One last consideration is editing your finished project. Some of the ideas, like making a commercial, can be done by simply stopping and starting the camera. Others, especially a drama, may require some “bad takes” to be edited out – but don't erase them because these outtakes often prove to be the most entertaining part.

The most basic form of editing involves hooking your camera up to a VCR. The best way to do this is to use the separate video and audio jacks found on nearly every videocassette machine. This page gives you the details, along with some links to other basic editing resources.

If you own a digital video (DV) camera, the ultimate editing experience involves a computer. A few years ago, this luxury was only for professionals, but today an $800 computer with something called an IEEE-1394, “i-Link” or “Firewire” port can do some amazing things. If you have an analogue camera, like a VHS or Hi-8, it’s still possible to edit on your computer, but the equipment is more expensive. For complete info on this concept, check this page.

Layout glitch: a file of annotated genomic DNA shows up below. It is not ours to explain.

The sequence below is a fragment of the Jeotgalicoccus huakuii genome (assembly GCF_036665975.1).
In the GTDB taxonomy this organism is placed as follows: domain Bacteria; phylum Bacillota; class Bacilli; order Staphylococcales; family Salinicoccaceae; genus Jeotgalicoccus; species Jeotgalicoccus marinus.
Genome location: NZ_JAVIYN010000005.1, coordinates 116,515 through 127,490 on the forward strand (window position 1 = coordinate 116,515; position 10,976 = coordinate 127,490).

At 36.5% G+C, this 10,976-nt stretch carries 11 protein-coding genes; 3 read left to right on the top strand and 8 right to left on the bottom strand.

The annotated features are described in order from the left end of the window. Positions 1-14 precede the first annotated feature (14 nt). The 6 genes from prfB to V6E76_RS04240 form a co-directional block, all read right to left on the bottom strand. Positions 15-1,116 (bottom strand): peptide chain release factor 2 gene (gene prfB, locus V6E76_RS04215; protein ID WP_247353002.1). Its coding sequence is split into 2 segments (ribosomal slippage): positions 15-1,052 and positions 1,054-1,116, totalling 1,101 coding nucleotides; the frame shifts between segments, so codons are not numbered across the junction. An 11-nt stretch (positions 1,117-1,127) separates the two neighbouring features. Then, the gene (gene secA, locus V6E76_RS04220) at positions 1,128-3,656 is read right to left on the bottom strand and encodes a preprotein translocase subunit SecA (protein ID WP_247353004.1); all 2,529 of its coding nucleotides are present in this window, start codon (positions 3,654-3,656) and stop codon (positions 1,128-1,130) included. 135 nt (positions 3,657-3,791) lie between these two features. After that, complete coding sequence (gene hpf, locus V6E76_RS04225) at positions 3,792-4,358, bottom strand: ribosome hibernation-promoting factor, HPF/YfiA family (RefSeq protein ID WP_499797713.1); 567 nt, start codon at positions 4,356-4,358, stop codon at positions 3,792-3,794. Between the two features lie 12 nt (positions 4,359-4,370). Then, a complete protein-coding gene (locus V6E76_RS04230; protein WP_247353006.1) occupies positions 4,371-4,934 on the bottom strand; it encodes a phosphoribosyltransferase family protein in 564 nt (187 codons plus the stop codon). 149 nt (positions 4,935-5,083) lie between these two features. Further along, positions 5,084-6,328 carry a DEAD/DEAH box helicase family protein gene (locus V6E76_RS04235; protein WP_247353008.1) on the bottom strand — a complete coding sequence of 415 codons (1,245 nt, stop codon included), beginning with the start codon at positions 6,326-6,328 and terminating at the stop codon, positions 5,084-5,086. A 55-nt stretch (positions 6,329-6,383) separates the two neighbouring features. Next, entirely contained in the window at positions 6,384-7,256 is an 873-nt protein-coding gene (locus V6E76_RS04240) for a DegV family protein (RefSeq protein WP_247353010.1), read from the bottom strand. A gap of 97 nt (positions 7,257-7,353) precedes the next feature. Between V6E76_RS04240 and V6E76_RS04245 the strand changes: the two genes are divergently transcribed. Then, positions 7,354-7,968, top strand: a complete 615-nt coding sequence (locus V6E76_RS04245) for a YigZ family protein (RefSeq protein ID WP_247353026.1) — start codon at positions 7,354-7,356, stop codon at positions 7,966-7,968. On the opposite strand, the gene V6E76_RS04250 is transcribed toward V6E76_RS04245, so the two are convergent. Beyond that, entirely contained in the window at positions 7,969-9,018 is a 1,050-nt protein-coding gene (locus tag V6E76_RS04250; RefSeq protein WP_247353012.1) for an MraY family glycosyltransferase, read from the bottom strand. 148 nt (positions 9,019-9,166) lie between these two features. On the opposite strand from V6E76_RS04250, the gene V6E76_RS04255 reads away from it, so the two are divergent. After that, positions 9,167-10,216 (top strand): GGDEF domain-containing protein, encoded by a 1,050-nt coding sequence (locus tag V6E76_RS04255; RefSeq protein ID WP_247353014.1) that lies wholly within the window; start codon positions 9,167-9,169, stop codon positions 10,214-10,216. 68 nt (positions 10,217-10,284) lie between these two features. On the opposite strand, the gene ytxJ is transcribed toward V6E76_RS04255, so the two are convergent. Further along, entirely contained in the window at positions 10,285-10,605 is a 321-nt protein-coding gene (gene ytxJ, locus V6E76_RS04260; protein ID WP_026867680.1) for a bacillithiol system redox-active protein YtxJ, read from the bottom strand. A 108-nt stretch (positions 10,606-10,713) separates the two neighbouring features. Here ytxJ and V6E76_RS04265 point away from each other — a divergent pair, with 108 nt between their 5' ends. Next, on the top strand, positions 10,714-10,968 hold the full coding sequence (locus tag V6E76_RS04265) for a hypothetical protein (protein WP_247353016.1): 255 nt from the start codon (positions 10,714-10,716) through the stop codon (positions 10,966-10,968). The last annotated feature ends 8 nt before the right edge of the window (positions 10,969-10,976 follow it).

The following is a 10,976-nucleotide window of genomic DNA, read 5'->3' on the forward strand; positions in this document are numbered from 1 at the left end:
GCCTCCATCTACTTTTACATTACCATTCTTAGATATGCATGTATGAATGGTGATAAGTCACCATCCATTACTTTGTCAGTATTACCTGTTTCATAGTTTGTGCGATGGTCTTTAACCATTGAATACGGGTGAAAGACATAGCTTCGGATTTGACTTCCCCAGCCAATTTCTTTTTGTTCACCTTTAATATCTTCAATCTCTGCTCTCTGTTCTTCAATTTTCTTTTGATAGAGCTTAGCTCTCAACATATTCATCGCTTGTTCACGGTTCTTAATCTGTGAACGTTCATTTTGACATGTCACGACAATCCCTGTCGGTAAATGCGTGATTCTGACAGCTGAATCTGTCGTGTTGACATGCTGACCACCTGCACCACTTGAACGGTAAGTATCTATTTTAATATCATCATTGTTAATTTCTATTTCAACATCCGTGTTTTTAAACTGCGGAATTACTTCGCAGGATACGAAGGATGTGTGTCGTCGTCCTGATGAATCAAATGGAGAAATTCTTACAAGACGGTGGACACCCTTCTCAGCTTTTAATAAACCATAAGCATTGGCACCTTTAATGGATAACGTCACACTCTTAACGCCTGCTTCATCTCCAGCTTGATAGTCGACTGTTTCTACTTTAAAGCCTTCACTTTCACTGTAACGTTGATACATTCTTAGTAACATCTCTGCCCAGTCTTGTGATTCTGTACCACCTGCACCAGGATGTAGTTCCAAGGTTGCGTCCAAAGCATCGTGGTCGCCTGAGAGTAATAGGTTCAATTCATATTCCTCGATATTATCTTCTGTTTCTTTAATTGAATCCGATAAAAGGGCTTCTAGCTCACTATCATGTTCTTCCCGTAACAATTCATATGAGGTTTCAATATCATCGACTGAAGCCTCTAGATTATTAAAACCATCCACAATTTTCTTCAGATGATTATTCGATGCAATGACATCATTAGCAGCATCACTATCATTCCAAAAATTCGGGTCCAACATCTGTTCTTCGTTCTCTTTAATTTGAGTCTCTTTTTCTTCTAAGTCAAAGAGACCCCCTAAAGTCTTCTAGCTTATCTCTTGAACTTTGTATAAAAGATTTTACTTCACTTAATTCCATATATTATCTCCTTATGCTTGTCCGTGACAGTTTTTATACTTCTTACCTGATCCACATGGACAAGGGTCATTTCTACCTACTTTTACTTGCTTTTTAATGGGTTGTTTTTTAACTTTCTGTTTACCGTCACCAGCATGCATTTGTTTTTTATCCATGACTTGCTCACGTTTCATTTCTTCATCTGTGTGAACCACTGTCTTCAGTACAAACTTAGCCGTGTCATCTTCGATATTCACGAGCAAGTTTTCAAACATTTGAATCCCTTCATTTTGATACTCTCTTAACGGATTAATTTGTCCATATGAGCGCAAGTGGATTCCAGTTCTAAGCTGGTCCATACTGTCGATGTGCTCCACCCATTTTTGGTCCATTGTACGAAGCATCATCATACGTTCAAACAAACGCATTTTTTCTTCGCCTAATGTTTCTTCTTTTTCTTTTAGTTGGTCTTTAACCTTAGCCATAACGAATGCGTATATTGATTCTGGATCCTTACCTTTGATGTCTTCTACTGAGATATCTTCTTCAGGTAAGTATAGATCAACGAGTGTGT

Finally (and probably the most important) is your premiere party. Hand out invitations and get ready to roll the film. Just one warning: I find my kids are willing to watch themselves for hours on end, so you may still have to sit through those summer reruns.